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Dr. Igor Santos. Security of Information Systems Cryptology. Contents. Historical Evolution Definitions Classic cipher Symmetric cryptography Asymmetric cryptography Cryptanalysis Steganography. Perspectiva histórica. Historical Evolution. Historical Evolution.

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## Dr. Igor Santos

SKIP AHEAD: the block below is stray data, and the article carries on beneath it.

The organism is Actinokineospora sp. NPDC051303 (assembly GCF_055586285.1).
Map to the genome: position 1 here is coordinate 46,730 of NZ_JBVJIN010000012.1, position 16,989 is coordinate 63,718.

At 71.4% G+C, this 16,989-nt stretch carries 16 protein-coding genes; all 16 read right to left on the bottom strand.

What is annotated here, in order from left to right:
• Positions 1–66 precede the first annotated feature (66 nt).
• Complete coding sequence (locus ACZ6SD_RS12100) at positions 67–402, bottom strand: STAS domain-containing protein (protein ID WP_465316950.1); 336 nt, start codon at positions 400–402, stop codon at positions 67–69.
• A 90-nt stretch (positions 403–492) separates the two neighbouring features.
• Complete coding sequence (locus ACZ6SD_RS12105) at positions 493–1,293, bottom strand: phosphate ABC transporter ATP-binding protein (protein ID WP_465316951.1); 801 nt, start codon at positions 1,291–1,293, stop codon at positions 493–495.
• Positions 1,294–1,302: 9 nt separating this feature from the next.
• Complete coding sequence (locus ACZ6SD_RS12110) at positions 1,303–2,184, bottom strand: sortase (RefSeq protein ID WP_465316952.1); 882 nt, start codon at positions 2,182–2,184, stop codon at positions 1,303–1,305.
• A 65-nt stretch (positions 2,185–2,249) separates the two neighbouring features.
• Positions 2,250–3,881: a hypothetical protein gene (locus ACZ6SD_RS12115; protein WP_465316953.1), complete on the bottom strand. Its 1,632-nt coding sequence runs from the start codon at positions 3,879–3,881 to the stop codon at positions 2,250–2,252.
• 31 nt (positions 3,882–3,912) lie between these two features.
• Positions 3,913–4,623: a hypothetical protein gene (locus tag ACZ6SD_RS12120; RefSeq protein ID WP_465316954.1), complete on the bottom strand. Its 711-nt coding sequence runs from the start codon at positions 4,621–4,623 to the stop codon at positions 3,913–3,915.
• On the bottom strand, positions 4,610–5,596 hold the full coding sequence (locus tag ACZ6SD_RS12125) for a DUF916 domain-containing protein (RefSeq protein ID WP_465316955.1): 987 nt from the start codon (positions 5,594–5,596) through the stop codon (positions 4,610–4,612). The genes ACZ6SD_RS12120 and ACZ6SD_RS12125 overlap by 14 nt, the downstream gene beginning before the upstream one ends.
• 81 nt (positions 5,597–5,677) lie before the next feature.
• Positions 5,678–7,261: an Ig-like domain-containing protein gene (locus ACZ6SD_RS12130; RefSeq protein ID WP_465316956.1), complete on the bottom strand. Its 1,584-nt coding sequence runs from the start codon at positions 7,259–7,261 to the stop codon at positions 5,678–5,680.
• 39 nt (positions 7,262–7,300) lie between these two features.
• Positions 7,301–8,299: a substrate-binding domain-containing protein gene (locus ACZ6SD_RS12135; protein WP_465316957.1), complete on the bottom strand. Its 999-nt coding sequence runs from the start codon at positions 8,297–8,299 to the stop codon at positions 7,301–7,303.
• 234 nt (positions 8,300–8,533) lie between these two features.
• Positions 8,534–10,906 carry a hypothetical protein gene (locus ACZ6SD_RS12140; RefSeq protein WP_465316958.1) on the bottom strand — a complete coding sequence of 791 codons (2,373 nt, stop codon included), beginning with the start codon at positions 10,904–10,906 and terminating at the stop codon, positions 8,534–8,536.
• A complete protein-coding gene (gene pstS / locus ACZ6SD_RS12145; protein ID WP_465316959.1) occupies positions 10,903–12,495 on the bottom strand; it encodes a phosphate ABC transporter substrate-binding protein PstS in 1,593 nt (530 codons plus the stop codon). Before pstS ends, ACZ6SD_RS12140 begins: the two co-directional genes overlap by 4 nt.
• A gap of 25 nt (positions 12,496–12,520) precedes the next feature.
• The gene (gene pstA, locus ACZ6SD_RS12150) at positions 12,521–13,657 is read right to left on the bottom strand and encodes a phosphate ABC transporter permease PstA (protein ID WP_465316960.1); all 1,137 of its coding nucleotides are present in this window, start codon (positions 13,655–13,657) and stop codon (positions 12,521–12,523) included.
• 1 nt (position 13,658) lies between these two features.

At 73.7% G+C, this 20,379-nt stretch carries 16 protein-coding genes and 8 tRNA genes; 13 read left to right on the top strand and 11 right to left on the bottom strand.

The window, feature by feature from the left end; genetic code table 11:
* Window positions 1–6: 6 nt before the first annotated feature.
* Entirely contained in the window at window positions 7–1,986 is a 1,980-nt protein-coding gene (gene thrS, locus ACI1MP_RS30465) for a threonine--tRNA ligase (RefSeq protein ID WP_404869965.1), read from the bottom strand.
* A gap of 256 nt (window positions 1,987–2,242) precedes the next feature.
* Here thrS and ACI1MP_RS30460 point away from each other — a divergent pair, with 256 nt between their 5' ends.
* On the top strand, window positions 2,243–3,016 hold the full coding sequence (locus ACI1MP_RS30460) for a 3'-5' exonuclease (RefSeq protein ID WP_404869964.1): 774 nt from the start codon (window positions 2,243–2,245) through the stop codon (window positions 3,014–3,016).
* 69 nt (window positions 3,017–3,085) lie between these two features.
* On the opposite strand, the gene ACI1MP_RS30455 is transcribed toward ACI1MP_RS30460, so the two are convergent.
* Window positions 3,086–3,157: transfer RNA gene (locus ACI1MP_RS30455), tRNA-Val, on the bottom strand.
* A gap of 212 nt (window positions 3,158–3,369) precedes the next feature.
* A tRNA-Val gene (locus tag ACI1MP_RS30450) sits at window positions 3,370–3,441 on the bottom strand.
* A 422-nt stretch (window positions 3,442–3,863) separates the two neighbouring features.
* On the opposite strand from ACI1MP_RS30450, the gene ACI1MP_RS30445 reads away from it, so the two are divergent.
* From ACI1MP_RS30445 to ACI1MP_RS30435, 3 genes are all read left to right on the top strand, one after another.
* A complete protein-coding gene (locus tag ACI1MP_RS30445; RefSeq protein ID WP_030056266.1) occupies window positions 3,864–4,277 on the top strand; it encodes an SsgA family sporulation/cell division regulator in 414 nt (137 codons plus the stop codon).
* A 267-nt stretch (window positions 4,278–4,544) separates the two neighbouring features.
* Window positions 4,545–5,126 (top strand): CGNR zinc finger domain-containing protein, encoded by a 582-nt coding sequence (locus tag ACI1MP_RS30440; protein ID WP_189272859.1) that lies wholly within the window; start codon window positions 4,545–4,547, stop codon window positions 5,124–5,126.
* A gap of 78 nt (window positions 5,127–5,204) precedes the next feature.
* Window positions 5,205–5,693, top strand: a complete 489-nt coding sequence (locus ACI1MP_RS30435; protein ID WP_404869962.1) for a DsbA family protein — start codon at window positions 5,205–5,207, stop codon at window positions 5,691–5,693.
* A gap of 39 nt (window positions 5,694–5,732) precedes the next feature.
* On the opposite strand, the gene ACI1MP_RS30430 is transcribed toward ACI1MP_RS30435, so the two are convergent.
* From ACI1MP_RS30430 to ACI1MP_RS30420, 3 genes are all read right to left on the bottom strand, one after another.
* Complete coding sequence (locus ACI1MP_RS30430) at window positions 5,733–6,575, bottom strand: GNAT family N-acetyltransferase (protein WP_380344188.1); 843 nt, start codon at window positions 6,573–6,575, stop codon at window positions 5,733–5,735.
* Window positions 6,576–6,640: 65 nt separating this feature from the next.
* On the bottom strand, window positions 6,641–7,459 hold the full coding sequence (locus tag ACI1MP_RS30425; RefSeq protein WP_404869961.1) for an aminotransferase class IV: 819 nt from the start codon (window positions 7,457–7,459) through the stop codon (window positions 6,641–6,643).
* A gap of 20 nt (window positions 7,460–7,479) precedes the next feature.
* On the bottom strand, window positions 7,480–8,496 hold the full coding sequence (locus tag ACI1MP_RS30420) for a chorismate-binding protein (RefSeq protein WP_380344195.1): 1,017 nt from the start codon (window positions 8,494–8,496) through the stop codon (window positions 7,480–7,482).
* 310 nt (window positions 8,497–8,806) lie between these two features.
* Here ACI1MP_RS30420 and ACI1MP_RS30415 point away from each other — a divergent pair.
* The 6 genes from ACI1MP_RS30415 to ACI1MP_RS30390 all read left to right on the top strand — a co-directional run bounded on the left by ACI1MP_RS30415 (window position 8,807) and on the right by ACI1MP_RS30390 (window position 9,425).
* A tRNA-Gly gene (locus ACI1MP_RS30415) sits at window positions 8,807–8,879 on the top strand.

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**Dr. Igor Santos**• Security of InformationSystemsCryptology**Contents**• Historical Evolution • Definitions • Classic cipher • Symmetric cryptography • Asymmetric cryptography • Cryptanalysis • Steganography**Perspectiva histórica**HistoricalEvolution**HistoricalEvolution**«When Julius Caesar sent messages to his generals, he didn't trust his messengers. So he replaced every A in his messages with a D, every B with an E, and so on through the alphabet. Only someone who knew the "shift by 3" rule could decipher his messages.» And so we begin. Phill Zimmerman, "An Introduction to Cryptography"**HistoricalEvolution**• Cryptology has always had a great interest in military and political • Egyptian and Babylonian hieroglyphs • Escítala of Sparta • Julius Caesar, Charlemagne, Philip II, Napoleon • San Bernardino already used usaba homophonic substitution • WW1: ADFGVX Code. Jefferson Cylinder • WW2: Enigma machines, Lorenz SZ-40/42: Bombe, Colossus • WW2: PURPLE Machine: Magic • Machines SIGABA and Typex ; Navajo Code**HistoricalEvolution**• Key of sector such as: • Banking • ATMs, wire transfers, electronic banking, … • Communication Networks • VPNs, secure email, … • E-Commerce • Mobile Phones • Pay TV and satellite TV • Digital Rights Management (DRM)…**PORTADA DEFINICIONES**¿WhatisCryptology?**Definitions**• Cryptology • From Greek krypto, "hidden" and logos, "word" • Science of secure communications (usually secret)**Definitions**• Secure Communication, 4 requirements • Confidentiality • The message can not be accessed or disclosed to individuals, entities or processes unauthorized • Authentication • Ensures the identities of the participants in a communication**Definitions**• Integrity • Ensures that the message has not been altered or destroyed in an unauthorized manner • Non-Repudiation • Allows to test the involvement of the parties to a communication, not being able to deny having sent or received a message**Definitions**• Cryptography • From Greek krypto, "hidden", and graphein "write“ • Literally meaning "hidden writing“ • Concepts • Text "clear" text that you want to hide • Text "encrypted" or "cipher" unreadable gibberish • Encryption Algorithm: converts text "clear" in "encrypted" and viceversa • Key: secret that enables the encryption algorithm to convert**Definitions**• Goal • Maintain the privacy of the communication between two entities altering the original message so that it is incomprehensible to anyone other than the addressee**Definitions**• Encryption y De-cryption**Definitions**• Cryptanalysis • From Greek Kryptos, "hidden" and analýein, "loose“ • It is the study of methods for obtaining the meaning of encrypted information, without access to the secret information required • Cryptology = Cryptography + Cryptanalysis**Definitions**• Criptosistema • {M, C, K, E, D} set, where: • M represents the set of all messages unencrypted or clear • Crepresents the set of all possible encrypted messages, or cryptograms • Krepresents the set of keys that can be used in the cryptosystem**Definitions**• E is the set of cryptographic transformations applied to each elem. M to become elem. of C • There is a transformation Ek for each key K • D is the set of decryption transformations analogous to E • Necessary condition for every cryptosystem • Dk( Ek (m) ) = m (reversibility)**Definitions**• Basictypesofcryptosystems • Symmetric or private key cryptosystems • They use the same key k to encrypt and decrypt • Asymmetric or public key cryptosystems • They use a key pair { kpub, kpr}, so that one is used to encrypt and one to decrypt • Hybridcryptosystems • They combine the two previous cryptosystems**Definitions**• Kerckhoffs’ principle (1883) • “The security of a cryptosystem must not depend on keeping secret the crypto algorithm. Safety depends only on keeping secret the key.” • True security is: • Public availability of cryptographic algorithms • To demonstrate theoretical and practical resistance • The opposite to “Security through obscurity” • ¿Windows is secure? • DVD protection • GSM algorithm • Wide range of potential keys**Classiccipher**• Substitution cipher • Aims to introduce confusion into the cryptosystem • Simple substitution • Polyalphabeticsubstitution • Homophonic substitution • E.g.: Caesar chiper • Transposition cipher • Aims to introduce diffusion in the cryptosystem • E.g.: Escítala • Combination • E.g.: ADFGVX**Cifrado por sustitución simple**• Sustitución simple(Ej: CifradoCésar) • Claro: GALLIA EST OMNIS DIVISA... • Clave • ABCDEFGHIJKLMNOPQRSTUVWXYZ • DEFGHIJKLMNOPQRSTUVWXYZABC • Cifrado: JDOOLD HVW RPQLV GLYLVD... • ¿Qué clave está usando? • ¿Cuántas claves posibles hay?**Simple substitutioncipher**• Caesarcipherattack • Frequencyanalysis • Charactertypicaldistribution • Bruteforce • Only25 possiblekeys**Simple substitutioncipher**• Simplesubstitution (E.g.: Kamasutra) • Clear • ENCONTREMONOS A MEDIANOCHE • Key • A D H I K M O R S U W Y Z • V X B G J C Q L N E F P T • Encrypted • USMQSZLUCQSQN V CUXGVSQMBU**Polyalphabeticsubstitutioncipher**• Polyalphabeticsubstitution • Set of simple monoalphabetic ciphers • E.g.: Alberti • Use two or more cipher alphabets, switching between them during encoding • clear: aquello • encrypted: FENFPAD Plainalphabet Encryptedalphabet 1 Encryptedalphabet 2**Polyalphabeticsubstitutioncipher**Key character • E.g.: Vigènere • clear: VIGENERE • key: CHIFFRE • encrypted: XPOJSVVG Plaincharacter Encryptedcharacter**Polyalphabeticsubstitutioncipher**• AttacktoVigènere • Kasiski test • Search words repeated in the ciphertext • Determine key length • Frequency Analysis • Problem: longer key than the ciphertext**Homophonicsubstitutioncipher**• Homophonicsubstitution • Using different symbols depending on the frequency of occurrence of letters in a language • Example • A (50%) → 1, 2, 3, 4 • B (12.5%) → 5 • C (12.5%) → 6 • D (25%) → 7, 8 • When you encrypt an A, you choose 1, 2, 3 or 4 depending on the criteria to be (random, sequential, etc.)**Homophonicsubstitutioncipher**• E.g., HomophonicsubstitutioncipherforEnglish**Transpositioncipher**• Clutter the "clear“ text • Outline • Split the“clear”text in blocks of N characters • Example, N=6: • “clear” text: WE WILL ATTACK AT DAWN • Bloques: WEWILL ATTACK ATDAWN • Choose a permutation of N elements • {1, 2, 3, 4, 5, 6} → {4, 3, 5, 1, 2, 6} • Shuffleeach block accordingtothepermutation: • IWLWEL ATCATK WAWATDN**Transpositioncipher**• E.g.: Escítala • Clear: ASI CIFRABAN CON LA ESCITALA • Encrypted: AAC SNI ICT COA INL FLA RA AE BS**Combinationcipher**• Substitution + trasposition(E.g.: ADFGVX) • Monoalphabeticsubstituation • 6x6 table • Random disposition of the 26 characters and the 10 digits • Message: Come at 10 pm**Combinationcipher**• Transpositionphase • Key word (rows) • Transpositition byalphabeticorder • Cypheredtext (bycolumns) • DDAD GXDA GVXX GDVG FXDG**Combinationcipher**• E.g.: Enigma (electromechanicdevice) • http://enigmaco.de/enigma/enigma.swf**Combinationcipher**• Rotors / modifiers (26 possible positions) • 3 rotors -> 26 x 26 x 26 = 17576 • Disposition of the rotors / modifiers • 3! = 6 • Pegbox • 6 cables, exchange 6 pairs of letters between 26 • Total multiple of keys = 3> 10,000,000,000,000,000**Symmetriccryptography**• Mainfeature característica • Keyencrypt = keydecrypt • Transmitter and receiver must hide a “shared secret” • Many drawbacks • Key Distribution • Keeping the key secret • Advantage • The process of encryption / decryption is very fast**Symmetriccryptography**• Security depends on: • Keeping the key secret • How good the algorithm is • You do not need to keep it secret • It is assumed that it is virtually impossible to decrypt a message by just knowing the algorithm**Symmetriccryptography- DES**• DES (Data Encryption Standard) • Adopted as the standard for secure communications in the U.S. in 1976 • Designed by IBM in collaboration with the NSA • Backdoor?? • Unsafe • Key Size 56 bits • Possibility to break it in 24 hours by brute force**Symmetriccryptography- DES**• Based on a mathematical mechanism known as "The Feistel Network" • Block ciphering • Basic operations transformed by N-bit plain text into N-bits ciphered text • Block = 64 bits • 64-bit key, but 8 bits are used for parity, so that the algorithm uses 56 bits**Symmetriccryptography- DES**• Basic structure DES • Entrance • Plaintext (64bits) • Key (56 bits) • Initial Permutation (IP) • 16 rounds (Feistel function) • Final Permutation (PF)**Symmetriccryptography- DES**• Feistel function • Expansion • Shuffle • Substitution • Permutation Semiblock (32 bits) Subkey (48 bits)**Symmetriccryptography– Triple DES**• Triple DES • Algorithm that performs triple DES encryption • Powered by IBM in 1998 • Standard on credit cards and other forms of electronic payment • Variants • 2 keys -> resulting key 112 bits (56 x 2) • 3 keys -> resulting key 168 bits (56 x 3)**Symmetriccryptography - AES**• AES (Advanced Encryption Standard) • Also known as Rijndael • New U.S. encryption standard in 2002 • Due to the replacement of the standard DES, the U.S. Institute of Standards (NIST) organized in 1996 the AES contest • Requirements of the new algorithm • Public • Symmetric block cipher algorithm • Variable key length (which can grow) • Easily implementable in hardware and software**Symmetriccryptography - AES**• Criteria • Strength against cryptanalysis • Computational efficiency (time) • Efficiency of implementation (memory) • Software and hardware adaptation • Simplicity of design • Flexibility • public License • Supporting 128-bit block and key sizes of 128, 192 and 256 bits**Symmetriccryptography - AES**• Variable block and key length • 128, 192, and 256 • During the encryption process, it maintains an internal status array • Based on round schemas • 9 rounds for block for 128-bit key • 11 rounds for blockfor 192bits key • 13 rounds for block for 256-bit key**Symmetriccryptography - AES**• In each round, four transformations are applied to the matrix of state • Nonlinear byte substitution, independent for each byte of the status matrix • Transposing the state rows cyclically with different offsets • Shuffling the columns based on polynomial operations • Adding the subkey of the round (of course, key expansion) using XOR**Symmetriccryptography**• FromDEStoAES: • “A Stick Figure Guide to the Advanced Encryption Standard (AES)”, byJeffMoser**Asymmetriccryptography**• In 1976, Diffie and Hellman developed a secure way to transfer a key • Two different but complementary keys • What key A encrypts, is only decrypted by key B • What key B encrypts, is only decrypted by key A • A key will be secret, and must be kept safely • The other will be public, and it should be shared for communication